You may be purchasing organic beef and lamb for the associated health benefits, but what you might not be aware of is that you are also helping the environment.
Organic farming is more sustainable than other methods and produces less carbon, which means less carbon dioxide enters the air and contributes to global warming.
Currently, agriculture contributes a significant percentage of greenhouse gases, around 20 – 30 per cent, according to the Research Institute of Organic Agriculture, when both direct and indirect contributions are considered.
Organic farming practices include management systems which creates strengthened agro-ecosystems and promotes the diversification of crop and livestock production.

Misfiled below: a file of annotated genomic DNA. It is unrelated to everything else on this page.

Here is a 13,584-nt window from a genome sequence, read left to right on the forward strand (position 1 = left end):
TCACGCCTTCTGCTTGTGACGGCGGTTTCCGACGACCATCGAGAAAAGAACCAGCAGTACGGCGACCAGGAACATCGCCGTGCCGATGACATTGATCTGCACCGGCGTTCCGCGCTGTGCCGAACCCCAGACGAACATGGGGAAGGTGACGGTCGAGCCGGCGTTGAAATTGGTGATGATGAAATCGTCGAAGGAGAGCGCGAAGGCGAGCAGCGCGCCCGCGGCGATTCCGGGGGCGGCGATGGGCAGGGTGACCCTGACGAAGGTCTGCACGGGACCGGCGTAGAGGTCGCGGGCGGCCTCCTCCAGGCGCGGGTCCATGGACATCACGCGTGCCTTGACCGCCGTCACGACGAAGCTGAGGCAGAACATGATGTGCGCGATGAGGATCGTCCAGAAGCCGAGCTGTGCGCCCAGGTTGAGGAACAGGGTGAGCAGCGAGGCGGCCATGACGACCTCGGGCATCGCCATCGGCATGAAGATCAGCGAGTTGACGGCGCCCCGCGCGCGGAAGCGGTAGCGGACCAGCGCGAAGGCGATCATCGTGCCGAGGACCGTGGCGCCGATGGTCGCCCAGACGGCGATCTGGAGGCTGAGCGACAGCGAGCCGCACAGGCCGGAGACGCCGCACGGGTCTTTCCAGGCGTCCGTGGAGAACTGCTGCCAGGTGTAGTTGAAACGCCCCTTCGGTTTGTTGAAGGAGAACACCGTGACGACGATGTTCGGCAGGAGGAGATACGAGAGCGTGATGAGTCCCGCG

These farms are less likely to rely on synthetic fertilisers and pesticides to promote growth and ward off pests, which means fewer fossil fuel emissions leaching into the atmosphere.
Farmers can learn how to prevent and address changes in the climate in a sustainable way to help the future environment and meat buyers can choose organic products to support them.
The Food and Agriculture Organisation of the United Nations (FAO) actively promotes the use of organic agricultural methods.
These methods increase the performance of renewable resources and mean agro-ecosystems are making the most of nutrient and energy flow.
Organic methods can prevent the emission of nitrous oxides and methane, according to FAO, because the soil holds onto carbon, preventing it from entering the atmosphere.
These methods also have the royal tick of approval, with Prince Charles advocating organic farming as a way to preserve the environment.
He appeared as a guest editor for the magazine, Country Life, where he said he believes the best way forward is to combine the top traditional techniques already used in conjunction with new modern knowledge.
Prince Charles, himself, is an organic supporter. In 1986 his entire estate at Highgrove was converted to organic farming methods.